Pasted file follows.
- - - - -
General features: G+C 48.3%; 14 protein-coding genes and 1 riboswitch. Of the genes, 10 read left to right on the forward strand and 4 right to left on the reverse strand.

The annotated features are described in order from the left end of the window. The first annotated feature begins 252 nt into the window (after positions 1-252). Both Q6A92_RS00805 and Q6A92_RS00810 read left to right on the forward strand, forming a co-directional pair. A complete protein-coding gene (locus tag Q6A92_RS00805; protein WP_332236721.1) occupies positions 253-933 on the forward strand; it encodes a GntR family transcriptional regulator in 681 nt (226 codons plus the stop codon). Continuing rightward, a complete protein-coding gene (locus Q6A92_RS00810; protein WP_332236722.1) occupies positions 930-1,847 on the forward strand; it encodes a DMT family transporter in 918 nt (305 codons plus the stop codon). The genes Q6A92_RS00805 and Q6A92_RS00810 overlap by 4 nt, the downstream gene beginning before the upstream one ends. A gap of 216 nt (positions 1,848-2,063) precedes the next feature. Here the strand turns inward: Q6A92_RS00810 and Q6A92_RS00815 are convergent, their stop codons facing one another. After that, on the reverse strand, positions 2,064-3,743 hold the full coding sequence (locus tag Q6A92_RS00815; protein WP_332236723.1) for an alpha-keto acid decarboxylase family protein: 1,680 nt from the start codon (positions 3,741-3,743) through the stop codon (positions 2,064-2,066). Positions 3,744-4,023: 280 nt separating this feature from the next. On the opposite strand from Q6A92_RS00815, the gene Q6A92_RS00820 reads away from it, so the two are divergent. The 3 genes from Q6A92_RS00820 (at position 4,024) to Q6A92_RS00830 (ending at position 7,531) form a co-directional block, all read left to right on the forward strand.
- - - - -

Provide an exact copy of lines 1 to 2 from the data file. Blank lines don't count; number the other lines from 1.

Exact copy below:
General features: G+C 48.3%; 14 protein-coding genes and 1 riboswitch. Of the genes, 10 read left to right on the forward strand and 4 right to left on the reverse strand.

The annotated features are described in order from the left end of the window. The first annotated feature begins 252 nt into the window (after positions 1-252). Both Q6A92_RS00805 and Q6A92_RS00810 read left to right on the forward strand, forming a co-directional pair. A complete protein-coding gene (locus tag Q6A92_RS00805; protein WP_332236721.1) occupies positions 253-933 on the forward strand; it encodes a GntR family transcriptional regulator in 681 nt (226 codons plus the stop codon). Continuing rightward, a complete protein-coding gene (locus Q6A92_RS00810; protein WP_332236722.1) occupies positions 930-1,847 on the forward strand; it encodes a DMT family transporter in 918 nt (305 codons plus the stop codon). The genes Q6A92_RS00805 and Q6A92_RS00810 overlap by 4 nt, the downstream gene beginning before the upstream one ends. A gap of 216 nt (positions 1,848-2,063) precedes the next feature. Here the strand turns inward: Q6A92_RS00810 and Q6A92_RS00815 are convergent, their stop codons facing one another. After that, on the reverse strand, positions 2,064-3,743 hold the full coding sequence (locus tag Q6A92_RS00815; protein WP_332236723.1) for an alpha-keto acid decarboxylase family protein: 1,680 nt from the start codon (positions 3,741-3,743) through the stop codon (positions 2,064-2,066). Positions 3,744-4,023: 280 nt separating this feature from the next. On the opposite strand from Q6A92_RS00815, the gene Q6A92_RS00820 reads away from it, so the two are divergent. The 3 genes from Q6A92_RS00820 (at position 4,024) to Q6A92_RS00830 (ending at position 7,531) form a co-directional block, all read left to right on the forward strand.